Five fitness trends that Muslimahs in Singapore have taken to
- 17 December 2018
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Every now and again, a new fitness fad takes the industry by storm. There’s always a new workout or diet or even a fancy gadget. This year was no different, filled with group trainings, fitness trackers and all varieties of yoga.
In Singapore, people have taken to high-intensity interval training (HIIT) and dance-based fitness activities like Zumba. And, of course, these are all monitored by smartwatches that do everything from tracking your heart rate and counting steps to scheduling your training sessions, stopping just short of actually cooking you that diet meal.
If you’re looking to catch up, here’s what worked for the Muslimahs in Singapore.
1. GROUP WORKOUTS
From weekend bootcamps to families working out together, group activities are a big hit in Singapore. There is an increasing interest in small group workouts; whether they consist of a family of parents and children, just siblings, or friends, by training together, the people in the group keep each other going.
“Women love group exercise,” Haslinda Ali, a fitness expert and founder of activewear retailer Fitfab, told My Salaam. “They like the solidarity and the support that comes with it. The group support, in fact, helps them stick to the lifestyle. And there is the excitement of a social gathering; they coordinate their outfits and keep motivating each other.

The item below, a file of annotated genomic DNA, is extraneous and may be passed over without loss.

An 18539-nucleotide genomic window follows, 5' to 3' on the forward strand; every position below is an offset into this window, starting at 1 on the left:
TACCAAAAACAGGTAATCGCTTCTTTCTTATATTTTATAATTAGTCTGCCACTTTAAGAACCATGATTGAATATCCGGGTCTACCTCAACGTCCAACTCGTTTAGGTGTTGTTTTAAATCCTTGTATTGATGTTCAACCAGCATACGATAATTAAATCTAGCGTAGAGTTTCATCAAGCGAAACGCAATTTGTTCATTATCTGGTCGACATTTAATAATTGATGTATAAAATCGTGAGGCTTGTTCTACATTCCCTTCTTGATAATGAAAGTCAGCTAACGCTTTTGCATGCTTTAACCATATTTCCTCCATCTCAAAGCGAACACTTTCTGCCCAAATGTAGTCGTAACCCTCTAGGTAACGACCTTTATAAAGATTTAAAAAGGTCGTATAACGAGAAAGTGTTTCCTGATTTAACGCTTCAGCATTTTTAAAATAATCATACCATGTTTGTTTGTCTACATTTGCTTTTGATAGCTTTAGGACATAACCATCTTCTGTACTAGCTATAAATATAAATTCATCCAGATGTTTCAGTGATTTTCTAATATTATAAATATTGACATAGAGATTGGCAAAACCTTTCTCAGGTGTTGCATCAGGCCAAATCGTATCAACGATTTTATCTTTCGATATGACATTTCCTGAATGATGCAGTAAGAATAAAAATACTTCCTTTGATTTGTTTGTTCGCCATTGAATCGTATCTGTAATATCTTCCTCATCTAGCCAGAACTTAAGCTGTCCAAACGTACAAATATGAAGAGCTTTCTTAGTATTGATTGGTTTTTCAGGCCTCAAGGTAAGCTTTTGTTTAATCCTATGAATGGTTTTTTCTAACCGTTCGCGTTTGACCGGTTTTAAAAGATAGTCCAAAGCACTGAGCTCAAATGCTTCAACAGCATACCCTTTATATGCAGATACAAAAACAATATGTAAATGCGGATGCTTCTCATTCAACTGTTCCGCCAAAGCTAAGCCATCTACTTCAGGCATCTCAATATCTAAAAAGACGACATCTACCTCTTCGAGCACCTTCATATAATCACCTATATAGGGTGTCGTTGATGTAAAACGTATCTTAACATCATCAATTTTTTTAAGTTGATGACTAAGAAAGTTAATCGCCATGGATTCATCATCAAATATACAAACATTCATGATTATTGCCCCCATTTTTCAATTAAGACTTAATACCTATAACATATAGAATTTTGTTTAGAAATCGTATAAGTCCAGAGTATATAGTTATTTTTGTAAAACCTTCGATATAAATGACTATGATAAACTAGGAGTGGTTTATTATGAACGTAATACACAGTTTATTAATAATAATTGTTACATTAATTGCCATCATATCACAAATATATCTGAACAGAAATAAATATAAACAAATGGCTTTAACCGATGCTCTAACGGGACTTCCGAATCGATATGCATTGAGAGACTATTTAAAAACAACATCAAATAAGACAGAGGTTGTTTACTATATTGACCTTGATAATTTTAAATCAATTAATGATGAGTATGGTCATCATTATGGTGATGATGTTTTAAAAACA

Dance-based workouts are here to stay. A variety of these are being offered as group workouts across the island. Zumba has long been a favourite, while piloxing (a combination of pilates, boxing and dance) is a relatively new entrant.
“Women will love dance-based activities,” Haslinda said. “Singapore being multiracial, we have so many choices here. Muslim women may choose a class in a closed environment or sign up for studios that have enclosed spaces where only women go. But no matter where it is, dance-based workouts are always fully subscribed.”
3. STRENGTH TRAINING
Women are increasingly taking to strength training, viewing it as an essential part of their workout, over and above regular exercise like walking or swimming. Haslinda noted, “It used to be that Muslim women used to shy away from going to a gym because it is a mostly male space. But those barriers have broken, and today you will see several hijabis lifting weights in gyms.”
The popularity of yoga has been soaring quickly. No longer restricted to any one community, it is now considered a great exercise option for overall wellbeing. Indeed, several varieties of yoga classes are now being offered. “I am using meditation to calm myself and understand who I really am,” said Zai Miztiq, life coach and a yoga practitioner. “Yoga and meditation coupled together have helped me through my difficult phases. And continue to help me.” With further emphasis on flexibility and mobility training, stretching exercises are also gaining traction.
Muslim fitness apparel has come a long way. Today, you have activewear hijabs in different colours and cuts, including a ninja-style hijab. There is now a demand for brighter colours in hijabs and sleek silhouettes for gym-wear. Also in favour are long hoodies with full sleeves. Moreover, the availability of more options in swimwear has led to swimming becoming less and less of a rarity among Muslimahs.
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